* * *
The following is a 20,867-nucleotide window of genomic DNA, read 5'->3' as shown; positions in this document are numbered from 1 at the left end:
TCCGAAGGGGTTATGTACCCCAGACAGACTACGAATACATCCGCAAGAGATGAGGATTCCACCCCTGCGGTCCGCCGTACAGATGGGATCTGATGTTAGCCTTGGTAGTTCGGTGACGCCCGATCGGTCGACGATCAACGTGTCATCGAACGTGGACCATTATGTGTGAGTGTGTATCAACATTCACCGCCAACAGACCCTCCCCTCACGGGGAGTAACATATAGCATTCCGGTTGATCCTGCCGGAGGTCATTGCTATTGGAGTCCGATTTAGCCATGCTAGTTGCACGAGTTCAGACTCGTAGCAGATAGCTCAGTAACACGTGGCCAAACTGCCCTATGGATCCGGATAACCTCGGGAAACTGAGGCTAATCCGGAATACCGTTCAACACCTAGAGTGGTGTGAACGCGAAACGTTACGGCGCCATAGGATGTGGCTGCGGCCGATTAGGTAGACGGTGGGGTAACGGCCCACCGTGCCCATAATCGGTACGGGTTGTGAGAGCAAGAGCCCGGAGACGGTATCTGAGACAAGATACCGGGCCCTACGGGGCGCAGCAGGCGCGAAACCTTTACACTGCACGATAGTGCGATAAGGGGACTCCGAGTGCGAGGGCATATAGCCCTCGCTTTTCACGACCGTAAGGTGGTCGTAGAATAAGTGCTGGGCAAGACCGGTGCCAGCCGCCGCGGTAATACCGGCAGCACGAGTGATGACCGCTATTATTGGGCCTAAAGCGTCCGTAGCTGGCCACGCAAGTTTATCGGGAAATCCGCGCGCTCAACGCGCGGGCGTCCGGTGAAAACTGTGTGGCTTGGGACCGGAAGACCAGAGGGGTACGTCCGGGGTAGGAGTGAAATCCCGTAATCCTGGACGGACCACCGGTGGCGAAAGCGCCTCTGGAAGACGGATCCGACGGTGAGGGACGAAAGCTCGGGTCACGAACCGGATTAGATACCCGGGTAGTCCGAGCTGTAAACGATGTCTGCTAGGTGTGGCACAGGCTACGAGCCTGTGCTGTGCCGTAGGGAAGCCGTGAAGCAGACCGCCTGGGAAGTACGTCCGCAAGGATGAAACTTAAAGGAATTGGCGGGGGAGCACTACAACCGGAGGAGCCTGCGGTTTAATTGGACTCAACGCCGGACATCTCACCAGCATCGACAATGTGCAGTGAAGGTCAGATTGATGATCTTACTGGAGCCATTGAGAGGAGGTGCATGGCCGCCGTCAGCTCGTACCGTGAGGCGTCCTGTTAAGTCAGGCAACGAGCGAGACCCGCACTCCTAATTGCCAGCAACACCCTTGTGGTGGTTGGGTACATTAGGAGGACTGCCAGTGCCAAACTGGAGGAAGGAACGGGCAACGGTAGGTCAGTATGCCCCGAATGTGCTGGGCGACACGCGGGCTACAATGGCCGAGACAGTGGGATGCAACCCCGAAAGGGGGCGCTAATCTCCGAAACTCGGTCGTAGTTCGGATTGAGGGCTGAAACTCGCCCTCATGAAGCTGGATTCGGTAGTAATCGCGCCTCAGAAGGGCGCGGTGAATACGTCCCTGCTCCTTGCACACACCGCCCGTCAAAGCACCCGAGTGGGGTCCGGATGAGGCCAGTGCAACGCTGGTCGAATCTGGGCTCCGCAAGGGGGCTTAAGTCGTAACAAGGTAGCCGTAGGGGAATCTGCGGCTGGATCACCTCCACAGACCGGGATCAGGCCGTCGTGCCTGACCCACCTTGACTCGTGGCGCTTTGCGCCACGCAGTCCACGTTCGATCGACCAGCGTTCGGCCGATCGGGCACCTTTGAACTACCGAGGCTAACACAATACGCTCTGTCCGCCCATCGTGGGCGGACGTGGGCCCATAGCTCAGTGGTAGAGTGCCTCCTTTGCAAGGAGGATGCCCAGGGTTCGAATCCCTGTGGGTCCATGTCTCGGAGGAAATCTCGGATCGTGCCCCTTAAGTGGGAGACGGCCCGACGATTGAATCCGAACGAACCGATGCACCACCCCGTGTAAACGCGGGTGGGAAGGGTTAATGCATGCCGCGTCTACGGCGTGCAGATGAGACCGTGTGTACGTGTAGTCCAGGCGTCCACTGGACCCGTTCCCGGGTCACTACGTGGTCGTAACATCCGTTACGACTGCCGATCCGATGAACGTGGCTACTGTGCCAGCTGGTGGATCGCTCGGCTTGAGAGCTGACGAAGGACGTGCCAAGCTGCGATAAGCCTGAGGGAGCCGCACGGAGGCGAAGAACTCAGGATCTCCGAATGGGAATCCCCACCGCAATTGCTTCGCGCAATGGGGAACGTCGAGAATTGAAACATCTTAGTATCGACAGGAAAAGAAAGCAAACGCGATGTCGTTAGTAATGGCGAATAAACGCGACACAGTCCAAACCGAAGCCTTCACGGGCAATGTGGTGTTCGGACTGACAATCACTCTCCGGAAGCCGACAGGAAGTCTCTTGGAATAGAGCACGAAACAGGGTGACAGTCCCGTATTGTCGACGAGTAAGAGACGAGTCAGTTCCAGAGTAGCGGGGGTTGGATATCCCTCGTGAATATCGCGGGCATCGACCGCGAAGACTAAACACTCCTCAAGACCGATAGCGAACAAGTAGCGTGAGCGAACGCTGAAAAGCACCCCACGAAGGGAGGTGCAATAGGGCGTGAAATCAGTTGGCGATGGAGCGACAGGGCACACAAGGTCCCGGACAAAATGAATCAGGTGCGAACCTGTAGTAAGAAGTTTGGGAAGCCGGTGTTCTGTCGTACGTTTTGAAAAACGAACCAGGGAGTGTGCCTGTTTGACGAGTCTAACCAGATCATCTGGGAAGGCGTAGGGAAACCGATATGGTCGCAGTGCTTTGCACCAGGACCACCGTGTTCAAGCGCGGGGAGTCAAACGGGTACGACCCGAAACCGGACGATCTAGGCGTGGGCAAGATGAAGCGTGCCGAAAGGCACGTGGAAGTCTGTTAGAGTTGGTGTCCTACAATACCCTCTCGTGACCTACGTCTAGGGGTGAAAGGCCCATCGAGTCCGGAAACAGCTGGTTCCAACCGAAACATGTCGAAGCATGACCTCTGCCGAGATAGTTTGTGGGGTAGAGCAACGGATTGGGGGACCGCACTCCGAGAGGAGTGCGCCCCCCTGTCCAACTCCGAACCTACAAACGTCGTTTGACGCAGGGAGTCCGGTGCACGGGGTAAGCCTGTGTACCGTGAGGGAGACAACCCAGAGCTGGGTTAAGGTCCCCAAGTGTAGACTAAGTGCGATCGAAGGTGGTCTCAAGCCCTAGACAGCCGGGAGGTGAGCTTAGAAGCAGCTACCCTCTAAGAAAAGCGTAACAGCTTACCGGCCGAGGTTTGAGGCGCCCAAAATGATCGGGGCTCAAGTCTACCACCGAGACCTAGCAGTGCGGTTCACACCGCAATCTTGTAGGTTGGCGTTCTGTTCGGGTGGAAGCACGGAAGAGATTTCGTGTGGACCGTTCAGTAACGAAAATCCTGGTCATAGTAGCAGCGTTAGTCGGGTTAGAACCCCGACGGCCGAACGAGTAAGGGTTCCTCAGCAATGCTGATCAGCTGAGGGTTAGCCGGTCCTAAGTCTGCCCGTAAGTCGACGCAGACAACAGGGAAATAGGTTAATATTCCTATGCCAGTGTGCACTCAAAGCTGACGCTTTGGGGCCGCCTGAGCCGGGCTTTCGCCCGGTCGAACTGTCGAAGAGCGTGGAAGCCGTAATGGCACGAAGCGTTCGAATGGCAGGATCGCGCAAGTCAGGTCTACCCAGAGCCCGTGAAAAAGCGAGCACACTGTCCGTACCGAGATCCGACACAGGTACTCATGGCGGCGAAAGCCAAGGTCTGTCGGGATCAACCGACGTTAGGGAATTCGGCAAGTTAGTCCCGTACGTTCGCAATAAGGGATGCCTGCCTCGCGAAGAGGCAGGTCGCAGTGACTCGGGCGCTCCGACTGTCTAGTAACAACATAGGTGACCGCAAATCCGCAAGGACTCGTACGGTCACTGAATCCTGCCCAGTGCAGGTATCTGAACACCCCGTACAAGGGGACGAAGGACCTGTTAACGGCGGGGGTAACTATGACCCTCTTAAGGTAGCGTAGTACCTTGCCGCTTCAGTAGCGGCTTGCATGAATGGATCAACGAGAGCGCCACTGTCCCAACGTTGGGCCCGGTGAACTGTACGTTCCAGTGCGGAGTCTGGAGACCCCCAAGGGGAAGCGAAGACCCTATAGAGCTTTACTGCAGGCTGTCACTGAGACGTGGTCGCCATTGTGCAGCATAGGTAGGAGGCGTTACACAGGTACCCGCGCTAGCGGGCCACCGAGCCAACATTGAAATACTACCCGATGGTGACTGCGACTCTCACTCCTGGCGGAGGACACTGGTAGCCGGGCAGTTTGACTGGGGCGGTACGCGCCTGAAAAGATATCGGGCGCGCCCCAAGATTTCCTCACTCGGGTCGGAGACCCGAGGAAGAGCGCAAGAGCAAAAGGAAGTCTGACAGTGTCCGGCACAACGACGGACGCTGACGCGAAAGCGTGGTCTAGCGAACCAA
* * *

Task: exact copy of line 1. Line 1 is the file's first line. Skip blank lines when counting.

The following is a 20,867-nucleotide window of genomic DNA, read 5'->3' as shown; positions in this document are numbered from 1 at the left end: